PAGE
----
It feels like it has become my life’s work to try and understand the interplay of the mind-body connection. How the world and all that comes with it, is perceived by the body and in the mind and then how that plays out in our emotions and behaviours. Throughout my own life I have noticed how I respond to situations. Going back to the example of food shopping, I am (mostly) aware that I respond emotionally to things and those emotions guide my behaviour.


An attractive lady appearing to be enjoying a juice and the sunshine

When I have seen an image of an attractive young woman in a shop window wearing a smile and drinking a bottle of juice which is sold in store, I have caught myself smiling and then wanting to buy that same juice!


Those are my emotions driving me.


Not my need for a juice or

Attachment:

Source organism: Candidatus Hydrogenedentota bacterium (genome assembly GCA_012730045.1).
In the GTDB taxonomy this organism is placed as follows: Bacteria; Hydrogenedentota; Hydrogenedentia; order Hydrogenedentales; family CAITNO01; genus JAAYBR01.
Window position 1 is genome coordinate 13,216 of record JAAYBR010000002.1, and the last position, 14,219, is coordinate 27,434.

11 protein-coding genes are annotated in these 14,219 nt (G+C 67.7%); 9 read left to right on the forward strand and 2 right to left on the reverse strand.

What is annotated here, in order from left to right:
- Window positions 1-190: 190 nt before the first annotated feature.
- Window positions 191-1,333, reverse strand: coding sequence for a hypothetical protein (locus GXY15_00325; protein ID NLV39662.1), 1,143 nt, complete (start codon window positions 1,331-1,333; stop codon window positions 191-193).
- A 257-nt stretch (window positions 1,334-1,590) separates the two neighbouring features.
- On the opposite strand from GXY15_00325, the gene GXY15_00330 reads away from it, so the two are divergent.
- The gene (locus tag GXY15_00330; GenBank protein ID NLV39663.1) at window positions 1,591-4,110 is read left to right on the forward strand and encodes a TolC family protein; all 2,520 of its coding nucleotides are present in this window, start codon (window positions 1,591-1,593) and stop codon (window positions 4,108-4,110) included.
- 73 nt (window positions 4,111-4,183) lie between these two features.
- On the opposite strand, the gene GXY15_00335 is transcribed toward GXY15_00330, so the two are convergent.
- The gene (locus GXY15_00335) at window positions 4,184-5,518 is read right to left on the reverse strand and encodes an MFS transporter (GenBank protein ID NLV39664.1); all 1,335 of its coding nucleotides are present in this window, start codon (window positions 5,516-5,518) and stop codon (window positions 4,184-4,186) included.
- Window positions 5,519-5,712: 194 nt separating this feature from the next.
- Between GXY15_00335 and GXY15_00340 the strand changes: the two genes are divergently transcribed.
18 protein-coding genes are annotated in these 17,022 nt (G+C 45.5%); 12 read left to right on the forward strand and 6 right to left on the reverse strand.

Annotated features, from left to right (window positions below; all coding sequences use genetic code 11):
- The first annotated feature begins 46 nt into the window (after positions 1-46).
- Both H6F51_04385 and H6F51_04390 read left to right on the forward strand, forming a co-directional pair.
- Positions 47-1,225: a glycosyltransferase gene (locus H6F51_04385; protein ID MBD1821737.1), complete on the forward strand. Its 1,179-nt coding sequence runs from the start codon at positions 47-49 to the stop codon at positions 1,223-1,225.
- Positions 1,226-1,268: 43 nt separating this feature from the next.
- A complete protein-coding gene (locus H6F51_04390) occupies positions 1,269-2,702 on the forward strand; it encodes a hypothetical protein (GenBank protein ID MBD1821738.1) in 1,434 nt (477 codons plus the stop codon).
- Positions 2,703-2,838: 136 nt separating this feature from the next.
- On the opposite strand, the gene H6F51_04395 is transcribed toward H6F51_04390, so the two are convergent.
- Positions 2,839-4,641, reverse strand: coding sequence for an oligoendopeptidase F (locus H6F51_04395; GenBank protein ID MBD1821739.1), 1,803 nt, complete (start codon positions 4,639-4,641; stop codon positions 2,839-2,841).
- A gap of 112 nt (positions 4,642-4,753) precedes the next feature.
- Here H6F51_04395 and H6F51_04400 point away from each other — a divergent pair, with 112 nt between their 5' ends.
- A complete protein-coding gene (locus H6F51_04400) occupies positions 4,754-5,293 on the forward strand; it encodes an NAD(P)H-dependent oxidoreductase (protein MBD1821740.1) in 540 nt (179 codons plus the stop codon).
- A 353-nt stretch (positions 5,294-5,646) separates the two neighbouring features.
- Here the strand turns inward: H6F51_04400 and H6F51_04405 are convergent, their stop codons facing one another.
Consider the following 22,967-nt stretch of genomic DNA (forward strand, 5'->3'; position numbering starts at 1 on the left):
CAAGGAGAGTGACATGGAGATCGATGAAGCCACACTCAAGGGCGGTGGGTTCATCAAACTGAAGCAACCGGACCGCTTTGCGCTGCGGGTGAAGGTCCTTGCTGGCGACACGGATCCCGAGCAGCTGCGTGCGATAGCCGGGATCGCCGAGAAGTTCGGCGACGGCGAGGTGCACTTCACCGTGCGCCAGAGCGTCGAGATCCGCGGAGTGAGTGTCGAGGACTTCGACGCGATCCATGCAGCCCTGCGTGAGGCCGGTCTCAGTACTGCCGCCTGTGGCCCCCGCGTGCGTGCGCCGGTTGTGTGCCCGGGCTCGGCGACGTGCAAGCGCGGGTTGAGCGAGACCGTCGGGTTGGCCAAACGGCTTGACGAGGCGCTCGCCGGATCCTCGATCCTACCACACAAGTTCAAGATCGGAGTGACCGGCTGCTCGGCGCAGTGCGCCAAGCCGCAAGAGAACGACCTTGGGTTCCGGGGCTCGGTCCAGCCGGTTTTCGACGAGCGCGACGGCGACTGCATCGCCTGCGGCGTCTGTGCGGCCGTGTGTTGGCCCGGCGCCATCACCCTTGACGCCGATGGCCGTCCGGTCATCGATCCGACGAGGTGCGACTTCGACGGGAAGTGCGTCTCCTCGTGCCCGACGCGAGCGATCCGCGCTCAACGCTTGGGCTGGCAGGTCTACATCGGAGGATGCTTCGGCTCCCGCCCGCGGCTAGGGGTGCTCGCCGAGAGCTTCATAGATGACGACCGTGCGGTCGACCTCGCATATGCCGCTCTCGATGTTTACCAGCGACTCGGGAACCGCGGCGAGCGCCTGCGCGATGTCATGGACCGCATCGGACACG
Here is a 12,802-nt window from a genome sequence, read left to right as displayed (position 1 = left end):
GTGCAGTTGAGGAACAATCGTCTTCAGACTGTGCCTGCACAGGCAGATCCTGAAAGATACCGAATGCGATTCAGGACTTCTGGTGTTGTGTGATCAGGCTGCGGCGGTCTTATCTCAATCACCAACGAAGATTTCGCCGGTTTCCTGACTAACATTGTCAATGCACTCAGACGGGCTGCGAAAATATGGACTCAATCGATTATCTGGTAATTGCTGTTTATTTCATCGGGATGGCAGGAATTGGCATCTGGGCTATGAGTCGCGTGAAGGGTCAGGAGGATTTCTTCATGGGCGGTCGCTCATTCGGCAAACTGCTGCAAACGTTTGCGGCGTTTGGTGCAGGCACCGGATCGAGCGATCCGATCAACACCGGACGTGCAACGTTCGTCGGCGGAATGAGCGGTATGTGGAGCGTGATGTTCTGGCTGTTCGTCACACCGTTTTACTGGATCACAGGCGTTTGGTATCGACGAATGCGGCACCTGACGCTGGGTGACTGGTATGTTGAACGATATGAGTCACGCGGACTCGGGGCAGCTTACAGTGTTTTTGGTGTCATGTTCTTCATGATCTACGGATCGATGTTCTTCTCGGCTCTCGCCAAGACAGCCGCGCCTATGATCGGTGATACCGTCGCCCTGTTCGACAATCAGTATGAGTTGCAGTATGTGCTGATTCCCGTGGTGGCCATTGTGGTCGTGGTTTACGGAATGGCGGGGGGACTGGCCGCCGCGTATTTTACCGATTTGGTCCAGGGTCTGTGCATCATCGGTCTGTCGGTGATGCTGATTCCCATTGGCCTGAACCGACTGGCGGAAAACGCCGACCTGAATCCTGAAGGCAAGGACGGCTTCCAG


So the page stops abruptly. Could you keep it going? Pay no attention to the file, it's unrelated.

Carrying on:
that I truly believed the juice was responsible for the woman’s smile and her attractiveness...

(rather than perhaps her genetic disposition and receiving a pay check from the juice photoshoot!)



Similarly, I have found myself in unsettling situations where I have felt that I needed support, perhaps support from friends or family, which for whatever reason, was not readily available. I needed to look inwards and create balance and keep myself well and pushing on (functioning). Sometimes, pushing on was not an viable option, so I needed to look inside and allow myself to just be with my emotions. Which has not always been a pleasant experience. Nonetheless, has always resulted in good outcomes when done without expectation or judgement 😊


…And now my yoga living: